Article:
Jon Smith from New Orleans calls himself the “plant powered triathlete,” but that’s only partially true. He’s also powered by beer.
Smith is a vegan who drastically changed his diet and lifestyle to drop nearly 100 pounds while training for and competing in triathlons. But as a former wine shop owner for 16 years, he didn’t give up his favorite alcoholic beverages.
Recently we we drank a few beers and chatted about beer runner philosophy for his Garden Variety podcast. We hit it off right away, and I had a great time. You can download that episode here.
Read on for how his story of weight loss, vegan-friendly beer, and what special beverage he plans to reach for when he finishes Ironman Florida.
How did you manage to lose almost 100 pounds while continuing to drink beer?
Drinking less but better. Maybe enjoying 2 really good beers rather than 6 marginal beers. I also tried to have beer with food more and would use it as a carbohydrate. That way the protein and fat would minimize the impact of the carbo calories from the beer and I would be more full and less inclined/able to drink more. It’s about pace and balance.
How and why did you start your podcast?
Originally it was going to be a blog on healthy eating and exercise in New Orleans, and after a month or two of doing it I realized I wanted to do more. I’m a big podcast guy and saw it as a void in the pod-osphere. You see more people getting into a plant based diet and there’s little information about how to get started and how to fit it into an active lifestyle. Basically I saw a need and filled it. In many ways I’m a communicator at heart, so maybe this is filling some deep seeded need to broadcast!
As someone from a wine background, how does the craft beer world compare?
It takes a lot of great beer to make good wine, as the saying goes, and I think fine wine and craft beer share a very similar approach to the world. They’re both hand crafted, artisanal beverages. A great craft beer and a great wine are both living things and have soul and character, they tell you a lot about the person that made them and actually transcend just a beverage with a means to an end. It is true that a brewer and a winemaker can both approach their craft with the same zeal as an artist and when the outcome is good there’s no other experience like it.
What’s the last great beer you had?
Has to be Brew Dog’s Bashah. Its a collaborative effort they do with Stone. Its a strong ale and the beer is the definition of intense. Layers and layers of flavor. I’m lousy at the structure of describing beer (head, etc) but this is a dark beast of a beer with aromas of roasted coffee, dark chocolate and burnt biscuit bottoms (you know the smell of the biscuit bottom that gets stuck to the bottom of the baking sheet). Nice hoppiness and a finish that lasts forever. Truly a rare and indelible beer.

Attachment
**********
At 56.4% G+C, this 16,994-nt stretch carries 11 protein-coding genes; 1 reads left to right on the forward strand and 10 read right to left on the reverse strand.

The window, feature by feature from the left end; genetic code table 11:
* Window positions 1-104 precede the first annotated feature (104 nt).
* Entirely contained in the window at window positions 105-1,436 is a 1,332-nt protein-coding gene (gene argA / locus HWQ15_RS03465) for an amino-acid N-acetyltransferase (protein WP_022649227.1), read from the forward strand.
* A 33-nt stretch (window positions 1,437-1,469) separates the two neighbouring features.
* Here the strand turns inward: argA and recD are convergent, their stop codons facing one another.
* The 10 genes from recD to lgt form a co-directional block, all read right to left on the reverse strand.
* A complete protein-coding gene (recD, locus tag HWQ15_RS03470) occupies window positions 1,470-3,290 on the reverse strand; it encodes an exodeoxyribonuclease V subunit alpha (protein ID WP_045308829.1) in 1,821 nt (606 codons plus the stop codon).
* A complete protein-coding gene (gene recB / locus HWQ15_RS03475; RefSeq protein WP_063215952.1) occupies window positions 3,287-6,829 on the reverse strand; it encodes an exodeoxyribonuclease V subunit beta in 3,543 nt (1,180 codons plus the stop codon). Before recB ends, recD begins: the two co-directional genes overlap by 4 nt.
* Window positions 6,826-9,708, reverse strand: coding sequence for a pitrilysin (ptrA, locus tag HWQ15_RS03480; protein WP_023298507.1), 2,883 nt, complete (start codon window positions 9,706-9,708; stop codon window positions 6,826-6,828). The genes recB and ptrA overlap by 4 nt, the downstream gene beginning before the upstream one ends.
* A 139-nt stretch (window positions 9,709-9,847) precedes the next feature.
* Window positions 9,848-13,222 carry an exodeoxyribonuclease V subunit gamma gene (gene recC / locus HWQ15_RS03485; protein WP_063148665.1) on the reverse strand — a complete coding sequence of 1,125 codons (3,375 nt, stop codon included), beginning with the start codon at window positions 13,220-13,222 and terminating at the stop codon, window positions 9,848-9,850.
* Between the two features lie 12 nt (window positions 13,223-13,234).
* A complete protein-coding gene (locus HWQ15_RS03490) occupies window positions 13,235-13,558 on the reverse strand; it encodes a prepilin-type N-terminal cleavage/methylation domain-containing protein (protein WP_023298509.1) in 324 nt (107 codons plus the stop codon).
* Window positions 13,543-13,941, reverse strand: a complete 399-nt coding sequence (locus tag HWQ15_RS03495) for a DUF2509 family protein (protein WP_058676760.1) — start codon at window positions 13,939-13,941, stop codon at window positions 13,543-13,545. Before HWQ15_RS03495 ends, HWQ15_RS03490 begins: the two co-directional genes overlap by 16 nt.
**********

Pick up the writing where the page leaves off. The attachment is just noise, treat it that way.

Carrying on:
I think the best beer I ever had was at a beer dinner a buddy of mine who’s a big wig in the local big Macro brew wholesaler (no, not that one, the one in St, Louis) held at his house. This was in 2007 and we had a 1993 and 1994 Thomas Hardy’s Ale. They were so evolved and intense and were my first truly great experience with aged beer.
How about the last epic workout?
Has to be my Ironman 70.3 last October. I’ve had lots of good workouts since then, but in that race I took off an HOUR off of my time at the same distance a mere 6 months prior. I have a full race calendar this year with an Ironman, so I’m sure there’ll be plenty of epic workouts this year.
As a vegan, is there any type of beer that you favor or stay away from?
I try to drink as hand-crafted and as local as possible. Good for me that in New Orleans our craft/local beer situation has gotten a LOT better. The thing about being vegan, though, is that I’m doing it for athletic training. I’m not religious about it, I’m just trying to do something good for my body. If I can drink beer made from good ingredients that’s good enough for me. If I don’t drink local/craft I like good, minimalist German beers (e.g. Weihenstephaner) or another minimally (f**ed) with beer. I also turn to trappists for the same reason. I figure monks aren’t using GMO grains in their process.
Do you have a beer picked out for after the Ironman Triathlon you’re training for?
I think that honor is going to go to Champagne, BUT I do have a 3 year vertical of Gouden Carolus and a 3 year vertical of Delerium Tremens Christmas that I’m itching to pull out for a big tasting this winter. Actually, thinking about it, since my race is in a state that sells Dogfish Head, perhaps after the Champagne I think its a fair bet there’l be a 90 minute IPA or 4 after that. Cliche’ I know, but you love what you love, right?